Influence of comorbid obsessive-compulsive symptoms on brain event-related potentials in Gilles de la Tourette syndrome

Geneviève Thibault, Mihaela Felezeu, Kieron P. O'Connor, Christo Todorov, Emmanuel Stip, Marc E. Lavoie

Research output: Contribution to journalArticlepeer-review

22 Citations (Scopus)


Approximately 30 to 50% of people suffering from Gilles de la Tourette Syndrome (GTS) also fulfill diagnostic criteria for obsessive-compulsive disorder (OCD). Despite this high degree of comorbidity, very few studies have addressed the question of obsessive-compulsive symptoms (OCS) in GTS patients using specific brain event-related potentials (ERP) responses. The aim of the current study was to quantify neurocognitive aspects of comorbidity, using ERPs. Fourteen adults with GTS (without OCD) were compared to a group of 12 participants with GTS and comorbid obsessive-compulsive symptoms (GTS + OCS), to a group of 15 participants with OCD and to a group of 14 control participants without neurological or psychiatric problems. The P200 and P300 components were recorded during a visual counting oddball task. Results showed intact P200 amplitude in all groups, whilst the P300 amplitude was affected differentially across groups. The P300 oddball effect was reduced in participants in both OCD and GTS + OCS groups in the anterior region. However, the P300 oddball effect was significantly larger in participants of the GTS group compared to all other groups, mostly in the parietal region. These findings suggest that adults with GTS are characterized by enhanced working memory updating processes and that the superimposition of OCS can lead to a reduction of these processes. The discrepancy between our findings and results obtained in previous studies on GTS could reflect the modulating effect of OCS on late ERP components.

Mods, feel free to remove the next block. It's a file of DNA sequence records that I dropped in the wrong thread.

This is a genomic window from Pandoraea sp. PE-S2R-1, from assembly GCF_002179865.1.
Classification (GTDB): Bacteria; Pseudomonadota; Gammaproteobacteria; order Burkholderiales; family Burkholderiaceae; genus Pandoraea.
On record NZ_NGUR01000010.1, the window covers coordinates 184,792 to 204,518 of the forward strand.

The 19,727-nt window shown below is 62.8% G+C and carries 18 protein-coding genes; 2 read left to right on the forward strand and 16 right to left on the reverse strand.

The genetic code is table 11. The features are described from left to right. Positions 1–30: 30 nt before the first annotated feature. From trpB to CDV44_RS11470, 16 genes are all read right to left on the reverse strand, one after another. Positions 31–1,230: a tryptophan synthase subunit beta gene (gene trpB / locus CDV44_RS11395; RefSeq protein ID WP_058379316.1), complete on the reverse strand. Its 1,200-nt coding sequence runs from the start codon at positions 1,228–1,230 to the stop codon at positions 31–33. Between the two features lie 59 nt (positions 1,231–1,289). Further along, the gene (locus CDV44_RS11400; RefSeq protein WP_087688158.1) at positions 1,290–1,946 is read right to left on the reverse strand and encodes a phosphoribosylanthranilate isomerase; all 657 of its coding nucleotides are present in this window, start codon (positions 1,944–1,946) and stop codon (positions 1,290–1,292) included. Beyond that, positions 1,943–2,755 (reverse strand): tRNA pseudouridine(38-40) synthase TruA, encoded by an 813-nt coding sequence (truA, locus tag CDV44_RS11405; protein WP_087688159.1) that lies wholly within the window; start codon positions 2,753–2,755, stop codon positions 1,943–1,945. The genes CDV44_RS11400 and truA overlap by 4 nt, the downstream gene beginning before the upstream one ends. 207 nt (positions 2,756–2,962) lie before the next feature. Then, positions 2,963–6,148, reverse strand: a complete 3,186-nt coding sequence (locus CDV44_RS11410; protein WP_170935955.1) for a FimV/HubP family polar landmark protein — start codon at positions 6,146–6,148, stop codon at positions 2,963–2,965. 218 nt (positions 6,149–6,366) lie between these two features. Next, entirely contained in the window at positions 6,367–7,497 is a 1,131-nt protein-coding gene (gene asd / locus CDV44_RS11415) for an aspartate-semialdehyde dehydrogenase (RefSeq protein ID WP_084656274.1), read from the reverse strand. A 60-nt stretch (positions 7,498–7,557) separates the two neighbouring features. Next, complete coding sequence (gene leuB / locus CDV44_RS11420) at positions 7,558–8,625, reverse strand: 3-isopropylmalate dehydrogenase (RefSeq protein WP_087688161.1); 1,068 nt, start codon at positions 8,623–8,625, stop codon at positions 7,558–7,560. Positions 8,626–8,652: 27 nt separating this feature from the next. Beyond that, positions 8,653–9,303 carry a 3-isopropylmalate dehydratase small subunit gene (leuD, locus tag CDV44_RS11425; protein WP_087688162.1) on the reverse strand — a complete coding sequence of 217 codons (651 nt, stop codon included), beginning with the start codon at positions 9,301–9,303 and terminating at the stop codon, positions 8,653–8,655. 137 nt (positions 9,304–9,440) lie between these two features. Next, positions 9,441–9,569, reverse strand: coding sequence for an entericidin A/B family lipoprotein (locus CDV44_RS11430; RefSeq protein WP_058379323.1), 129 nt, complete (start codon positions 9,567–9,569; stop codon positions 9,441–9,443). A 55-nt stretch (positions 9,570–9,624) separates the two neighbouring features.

Original languageEnglish
Pages (from-to)803-815
Number of pages13
JournalProgress in Neuro-Psychopharmacology and Biological Psychiatry
Issue number3
Publication statusPublished - Apr 1 2008
Externally publishedYes


  • Comorbidity
  • Obsessive-compulsive disorder
  • Oddball effect
  • P200
  • P300
  • Tourette syndrome

ASJC Scopus subject areas

  • Pharmacology
  • Biological Psychiatry


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